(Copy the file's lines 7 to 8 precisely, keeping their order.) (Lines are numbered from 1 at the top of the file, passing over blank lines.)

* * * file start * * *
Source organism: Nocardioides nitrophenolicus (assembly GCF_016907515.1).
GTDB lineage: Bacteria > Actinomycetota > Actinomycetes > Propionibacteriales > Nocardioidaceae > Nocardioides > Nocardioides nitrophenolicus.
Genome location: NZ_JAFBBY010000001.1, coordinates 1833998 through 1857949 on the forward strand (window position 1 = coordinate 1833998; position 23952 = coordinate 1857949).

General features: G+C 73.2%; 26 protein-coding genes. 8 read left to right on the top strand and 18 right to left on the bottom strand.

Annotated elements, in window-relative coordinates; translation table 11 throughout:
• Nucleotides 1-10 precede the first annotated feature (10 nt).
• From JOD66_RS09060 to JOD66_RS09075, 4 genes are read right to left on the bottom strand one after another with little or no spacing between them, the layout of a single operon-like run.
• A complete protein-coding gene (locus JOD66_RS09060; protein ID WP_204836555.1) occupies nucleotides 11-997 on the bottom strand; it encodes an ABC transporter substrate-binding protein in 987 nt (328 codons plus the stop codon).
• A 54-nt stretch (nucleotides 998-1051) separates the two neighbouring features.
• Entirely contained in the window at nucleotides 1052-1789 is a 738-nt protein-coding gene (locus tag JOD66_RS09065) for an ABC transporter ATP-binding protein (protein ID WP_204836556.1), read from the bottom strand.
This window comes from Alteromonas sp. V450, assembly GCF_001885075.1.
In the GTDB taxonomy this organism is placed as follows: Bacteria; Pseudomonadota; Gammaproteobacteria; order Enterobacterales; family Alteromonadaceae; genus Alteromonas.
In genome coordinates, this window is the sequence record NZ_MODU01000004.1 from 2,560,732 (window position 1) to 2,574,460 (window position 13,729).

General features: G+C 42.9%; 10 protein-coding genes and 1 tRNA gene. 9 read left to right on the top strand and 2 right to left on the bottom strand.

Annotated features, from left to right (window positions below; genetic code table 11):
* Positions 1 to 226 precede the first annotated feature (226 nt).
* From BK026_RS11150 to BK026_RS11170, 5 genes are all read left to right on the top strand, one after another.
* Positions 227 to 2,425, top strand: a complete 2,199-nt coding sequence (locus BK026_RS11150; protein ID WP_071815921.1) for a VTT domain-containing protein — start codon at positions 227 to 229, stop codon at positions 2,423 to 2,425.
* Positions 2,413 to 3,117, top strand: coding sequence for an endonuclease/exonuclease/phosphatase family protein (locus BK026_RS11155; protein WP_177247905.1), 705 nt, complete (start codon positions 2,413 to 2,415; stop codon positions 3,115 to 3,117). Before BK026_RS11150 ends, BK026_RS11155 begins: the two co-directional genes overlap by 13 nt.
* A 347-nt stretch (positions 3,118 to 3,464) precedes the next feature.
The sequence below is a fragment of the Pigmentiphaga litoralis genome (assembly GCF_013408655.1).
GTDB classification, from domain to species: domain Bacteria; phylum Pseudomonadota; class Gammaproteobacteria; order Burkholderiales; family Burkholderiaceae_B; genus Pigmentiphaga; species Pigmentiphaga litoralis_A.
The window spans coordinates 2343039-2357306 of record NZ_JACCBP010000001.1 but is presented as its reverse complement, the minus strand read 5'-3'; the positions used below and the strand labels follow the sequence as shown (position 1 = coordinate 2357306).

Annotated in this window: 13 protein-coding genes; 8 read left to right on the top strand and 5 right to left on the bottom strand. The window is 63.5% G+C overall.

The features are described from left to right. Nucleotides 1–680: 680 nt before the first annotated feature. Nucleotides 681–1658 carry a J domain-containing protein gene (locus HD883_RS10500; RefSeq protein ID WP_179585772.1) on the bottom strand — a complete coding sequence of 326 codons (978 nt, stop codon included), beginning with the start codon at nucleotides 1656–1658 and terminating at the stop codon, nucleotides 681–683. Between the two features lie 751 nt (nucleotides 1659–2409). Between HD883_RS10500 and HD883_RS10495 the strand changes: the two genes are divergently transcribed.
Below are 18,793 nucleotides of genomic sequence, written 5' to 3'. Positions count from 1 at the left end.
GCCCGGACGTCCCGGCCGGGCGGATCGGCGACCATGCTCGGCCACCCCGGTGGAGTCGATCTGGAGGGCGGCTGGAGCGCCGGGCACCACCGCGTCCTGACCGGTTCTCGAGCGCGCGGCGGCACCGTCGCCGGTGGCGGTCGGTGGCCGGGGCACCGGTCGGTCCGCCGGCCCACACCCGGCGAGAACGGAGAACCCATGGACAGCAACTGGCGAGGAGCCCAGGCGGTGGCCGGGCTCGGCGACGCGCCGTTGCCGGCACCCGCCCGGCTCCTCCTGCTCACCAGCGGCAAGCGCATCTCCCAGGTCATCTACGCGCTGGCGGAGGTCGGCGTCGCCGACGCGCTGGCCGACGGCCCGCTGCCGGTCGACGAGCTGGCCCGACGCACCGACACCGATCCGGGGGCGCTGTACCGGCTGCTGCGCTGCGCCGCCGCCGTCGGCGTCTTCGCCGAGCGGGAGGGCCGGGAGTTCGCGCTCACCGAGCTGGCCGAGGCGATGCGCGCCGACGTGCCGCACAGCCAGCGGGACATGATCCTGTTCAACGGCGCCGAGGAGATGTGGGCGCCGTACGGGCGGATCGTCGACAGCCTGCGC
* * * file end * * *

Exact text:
• From JOD66_RS09060 to JOD66_RS09075, 4 genes are read right to left on the bottom strand one after another with little or no spacing between them, the layout of a single operon-like run.
• A complete protein-coding gene (locus JOD66_RS09060; protein ID WP_204836555.1) occupies nucleotides 11-997 on the bottom strand; it encodes an ABC transporter substrate-binding protein in 987 nt (328 codons plus the stop codon).